Sliding down a three thousand foot long rope from a point in midair provides a rush that I am sure only a skydiver could appreciate. Add to that, the pleasant sensation of being shot at, and the net effect is a feeling that even the largest of roller coasters could not inspire. It was a feeling however, that several thousand Amatharian soldiers were able to share with me, for that number of men and women were sliding down the ropes from the cruiser to assault the mountain prison of the Zoasians.
As soon as my boots hit the ground, I gathered my company of one hundred warriors and swordsmen together, and gave the orders to move toward our target. We covered the ground toward our assigned entrance, all around us, the smell of smoke and the sounds of bombing in the distance. We encountered no resistance until we reached the installation’s entrance, which was a great iron door. Part of my team was a pair of demolitions soldiers, who carried all they needed to penetrate the site. With several quite tiny explosive charges, they cut a rectangular opening through the door, which allowed us all to enter.
As soon as we moved into the dark hallway beyond the portal, we were set upon by a group of twenty or so Zoasians whose duty it was to protect the hallway. Though they shot down two of my soldiers and delayed us slightly, we quickly overpowered them and continued on our way. The interior of the installation was a great dark maze of wide but low corridors, with small rooms and vestibules scattered here and there. The lighting was poor, probably owing to a destroyed generator nearby. Though we encountered numerous reptile-men, most save those we had initially encountered, were in no mood to fight, instead intent on escaping the invading force.
We seemed to have gone through so much of the supposed prison, without seeing a single prisoner of any sort, or indeed of any barred cell or room, that I was beginning to suspect that the Amatharian commanders had been misled as to the nature of the place, when suddenly we came upon a barred door. Once the demolitions team eliminated the obstacle as easily as they had done before, we found ourselves in a great room.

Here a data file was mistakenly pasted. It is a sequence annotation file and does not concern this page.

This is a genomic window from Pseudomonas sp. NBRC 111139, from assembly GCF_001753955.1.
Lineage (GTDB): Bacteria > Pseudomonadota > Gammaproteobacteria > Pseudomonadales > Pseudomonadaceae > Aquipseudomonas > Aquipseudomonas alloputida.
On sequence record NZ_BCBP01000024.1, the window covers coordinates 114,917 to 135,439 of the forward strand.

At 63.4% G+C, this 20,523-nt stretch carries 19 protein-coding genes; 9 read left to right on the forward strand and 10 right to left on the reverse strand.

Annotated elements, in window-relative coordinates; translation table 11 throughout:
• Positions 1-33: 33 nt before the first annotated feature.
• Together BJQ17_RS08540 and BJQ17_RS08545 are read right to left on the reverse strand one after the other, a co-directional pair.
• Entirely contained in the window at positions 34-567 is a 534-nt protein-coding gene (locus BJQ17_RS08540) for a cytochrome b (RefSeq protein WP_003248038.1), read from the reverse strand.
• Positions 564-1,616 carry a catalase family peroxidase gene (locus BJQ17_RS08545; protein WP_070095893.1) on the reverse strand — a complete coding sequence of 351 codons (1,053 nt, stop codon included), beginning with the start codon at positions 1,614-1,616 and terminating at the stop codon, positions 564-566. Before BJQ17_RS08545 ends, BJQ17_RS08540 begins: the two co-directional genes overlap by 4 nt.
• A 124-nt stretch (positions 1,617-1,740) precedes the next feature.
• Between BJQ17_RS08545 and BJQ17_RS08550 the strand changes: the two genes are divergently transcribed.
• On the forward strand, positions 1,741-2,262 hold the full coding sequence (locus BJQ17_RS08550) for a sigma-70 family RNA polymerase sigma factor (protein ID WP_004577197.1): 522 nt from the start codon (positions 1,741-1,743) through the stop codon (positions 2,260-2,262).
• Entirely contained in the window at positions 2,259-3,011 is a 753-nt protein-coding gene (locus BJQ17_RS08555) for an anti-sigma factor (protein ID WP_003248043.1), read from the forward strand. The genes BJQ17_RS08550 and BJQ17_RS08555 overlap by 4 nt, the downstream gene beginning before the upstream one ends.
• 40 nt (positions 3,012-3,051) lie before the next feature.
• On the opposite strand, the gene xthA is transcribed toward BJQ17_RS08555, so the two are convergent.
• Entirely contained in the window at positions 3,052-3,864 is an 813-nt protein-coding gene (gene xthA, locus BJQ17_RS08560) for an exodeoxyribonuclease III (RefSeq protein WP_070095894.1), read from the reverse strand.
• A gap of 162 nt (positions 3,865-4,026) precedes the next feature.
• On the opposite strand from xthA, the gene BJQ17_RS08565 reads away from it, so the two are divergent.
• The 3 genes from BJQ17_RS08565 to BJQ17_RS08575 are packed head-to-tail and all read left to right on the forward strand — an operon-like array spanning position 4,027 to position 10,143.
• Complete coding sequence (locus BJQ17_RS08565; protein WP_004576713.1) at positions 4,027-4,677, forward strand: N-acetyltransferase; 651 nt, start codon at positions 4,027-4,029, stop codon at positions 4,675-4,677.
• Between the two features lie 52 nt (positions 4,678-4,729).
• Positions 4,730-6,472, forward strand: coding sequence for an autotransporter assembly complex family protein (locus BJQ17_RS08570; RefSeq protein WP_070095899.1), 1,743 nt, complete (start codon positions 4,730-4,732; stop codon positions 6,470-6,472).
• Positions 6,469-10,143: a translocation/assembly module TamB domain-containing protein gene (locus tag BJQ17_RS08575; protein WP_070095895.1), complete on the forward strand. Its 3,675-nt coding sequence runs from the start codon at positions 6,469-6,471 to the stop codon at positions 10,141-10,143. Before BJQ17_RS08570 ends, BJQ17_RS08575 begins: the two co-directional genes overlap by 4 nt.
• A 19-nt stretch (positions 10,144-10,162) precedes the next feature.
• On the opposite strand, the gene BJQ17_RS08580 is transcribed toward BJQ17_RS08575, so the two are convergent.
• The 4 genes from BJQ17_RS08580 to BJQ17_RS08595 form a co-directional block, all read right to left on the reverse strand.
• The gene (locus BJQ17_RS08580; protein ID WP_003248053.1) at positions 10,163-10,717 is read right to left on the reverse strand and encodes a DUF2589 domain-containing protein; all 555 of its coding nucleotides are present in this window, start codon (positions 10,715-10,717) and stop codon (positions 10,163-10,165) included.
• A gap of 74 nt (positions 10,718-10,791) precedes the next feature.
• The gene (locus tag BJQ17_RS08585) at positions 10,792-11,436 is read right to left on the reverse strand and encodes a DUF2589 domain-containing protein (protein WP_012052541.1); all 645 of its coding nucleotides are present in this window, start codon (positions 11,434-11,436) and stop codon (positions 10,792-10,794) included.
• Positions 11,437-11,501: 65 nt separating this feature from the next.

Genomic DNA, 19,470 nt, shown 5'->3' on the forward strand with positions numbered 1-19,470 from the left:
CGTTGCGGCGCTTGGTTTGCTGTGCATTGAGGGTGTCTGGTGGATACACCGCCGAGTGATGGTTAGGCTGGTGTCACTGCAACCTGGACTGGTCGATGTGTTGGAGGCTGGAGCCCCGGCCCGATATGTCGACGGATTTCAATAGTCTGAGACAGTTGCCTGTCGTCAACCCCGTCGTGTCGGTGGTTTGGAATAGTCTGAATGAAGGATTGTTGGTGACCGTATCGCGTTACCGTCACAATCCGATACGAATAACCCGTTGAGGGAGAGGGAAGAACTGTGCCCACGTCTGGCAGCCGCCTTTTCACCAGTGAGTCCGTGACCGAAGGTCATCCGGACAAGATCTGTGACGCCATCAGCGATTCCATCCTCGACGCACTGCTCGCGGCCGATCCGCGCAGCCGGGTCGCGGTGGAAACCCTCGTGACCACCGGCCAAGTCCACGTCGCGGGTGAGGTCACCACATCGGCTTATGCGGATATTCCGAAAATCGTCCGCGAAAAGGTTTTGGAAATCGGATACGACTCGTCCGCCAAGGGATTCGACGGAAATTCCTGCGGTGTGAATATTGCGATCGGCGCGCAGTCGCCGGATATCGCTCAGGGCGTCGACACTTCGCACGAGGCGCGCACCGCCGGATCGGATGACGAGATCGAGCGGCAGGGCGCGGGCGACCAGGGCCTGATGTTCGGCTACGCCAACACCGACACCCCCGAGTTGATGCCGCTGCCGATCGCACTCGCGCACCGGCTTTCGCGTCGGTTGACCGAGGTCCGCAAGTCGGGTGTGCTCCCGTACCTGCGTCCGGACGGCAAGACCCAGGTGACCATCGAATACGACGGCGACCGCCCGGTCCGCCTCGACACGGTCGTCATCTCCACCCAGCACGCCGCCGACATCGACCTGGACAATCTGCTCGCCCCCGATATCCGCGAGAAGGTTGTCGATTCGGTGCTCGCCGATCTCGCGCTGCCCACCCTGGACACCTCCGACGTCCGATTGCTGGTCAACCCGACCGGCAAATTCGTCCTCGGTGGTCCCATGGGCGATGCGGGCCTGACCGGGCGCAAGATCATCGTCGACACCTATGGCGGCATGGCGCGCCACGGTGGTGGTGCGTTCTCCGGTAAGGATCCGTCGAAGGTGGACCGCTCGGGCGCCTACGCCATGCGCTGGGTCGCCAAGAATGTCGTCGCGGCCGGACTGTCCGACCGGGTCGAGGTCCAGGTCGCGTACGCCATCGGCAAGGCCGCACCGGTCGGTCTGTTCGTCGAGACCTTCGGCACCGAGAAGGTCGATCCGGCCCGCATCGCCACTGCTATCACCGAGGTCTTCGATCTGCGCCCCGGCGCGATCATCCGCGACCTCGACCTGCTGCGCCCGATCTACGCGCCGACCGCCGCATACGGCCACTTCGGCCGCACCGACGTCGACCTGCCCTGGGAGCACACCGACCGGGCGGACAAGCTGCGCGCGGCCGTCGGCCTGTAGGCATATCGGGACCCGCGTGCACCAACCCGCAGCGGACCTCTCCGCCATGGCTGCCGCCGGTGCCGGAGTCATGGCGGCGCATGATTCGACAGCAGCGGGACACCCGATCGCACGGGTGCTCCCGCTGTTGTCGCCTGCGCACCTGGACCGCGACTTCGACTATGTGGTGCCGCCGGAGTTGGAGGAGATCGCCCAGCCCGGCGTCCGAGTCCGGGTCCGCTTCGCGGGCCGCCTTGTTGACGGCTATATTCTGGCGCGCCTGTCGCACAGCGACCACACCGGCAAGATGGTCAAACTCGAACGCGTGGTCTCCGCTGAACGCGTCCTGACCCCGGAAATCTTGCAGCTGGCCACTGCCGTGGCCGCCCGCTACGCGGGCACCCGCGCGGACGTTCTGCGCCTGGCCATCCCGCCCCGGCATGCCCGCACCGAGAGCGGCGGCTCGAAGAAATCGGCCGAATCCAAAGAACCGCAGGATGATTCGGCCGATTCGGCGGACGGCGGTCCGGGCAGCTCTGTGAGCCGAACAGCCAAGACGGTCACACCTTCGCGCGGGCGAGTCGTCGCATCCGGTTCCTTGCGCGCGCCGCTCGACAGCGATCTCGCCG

The room was of brobdingnagian proportions, as large as any warehouse which I have ever seen. It resembled a zoo more than a prison or a jailhouse, for rather than cells placed into the walls, the room was filled with cages, each about twenty feet square and separated from one another by eight or ten foot walkways criss-crossing between them. The prisoners of this zoo had no shred of privacy, for their every action was visible from all four sides by their fellow inmates, as well as anyone who happened to be walking by their cell.
The place was like a zoo in another respect as well. Every occupied cell, and it seemed that very few were unoccupied, was the unhappy home to one of a huge variety of creatures. I was able to spot a few which housed beings of the same type, but there seemed to be scores of different species represented.
“Are these all sentient species?” I asked the swordsman at my elbow.
“I’m unfamiliar with most of these beings,” she replied, “but of the ones I do know, they are all intelligent peoples.”
“Break up the company into squads,” I ordered. “I want all of these cages opened, and the prisoners set free.” The word “squad” is something of a loose translation on my part, just as is the word “company”, but they seem the closest I can come to the Amatharian terms. An Amatharian squad designates a group of eight or ten warriors led by a swordsman, and a company is nine or ten such squads led by a knight.
The prison was of such great size, that it seemed hours before even ten squads of Amatharian soldiers were able to open all the pens. Many of the alien prisoners made a hasty retreat, glad for the chance to escape their confinement. A few stayed in their cells, apparently unable to accept the fact that they were now free. Some, particularly those who had previous contact with Amatharians, and who knew the Amatharian language, chose to follow our company. Finally, among the prisoners were two Amatharians, a man and a woman, who were brought to me.
“What are your names, and how did you come to be prisoners of the Zoasians?” I asked them.
They looked at me inquiringly for a moment, obviously never having seen an Amatharian of my complexion before, and then described their ordeal. They had been part of a mapping expedition and had been captured by the snake-men. They were not part of the group we were attempting to rescue. The man introduced himself as Senjar Orsovan of the Earth Clan, and then introduced the woman, who seemed incapable of speech, as his sister Shenee Orsovan. The two of them were the sad specimens, obviously the victims of mistreatment by the Zoasians, and seemed even worse than they probably were because until now every Amatharian I had seen was in the keenest physical condition.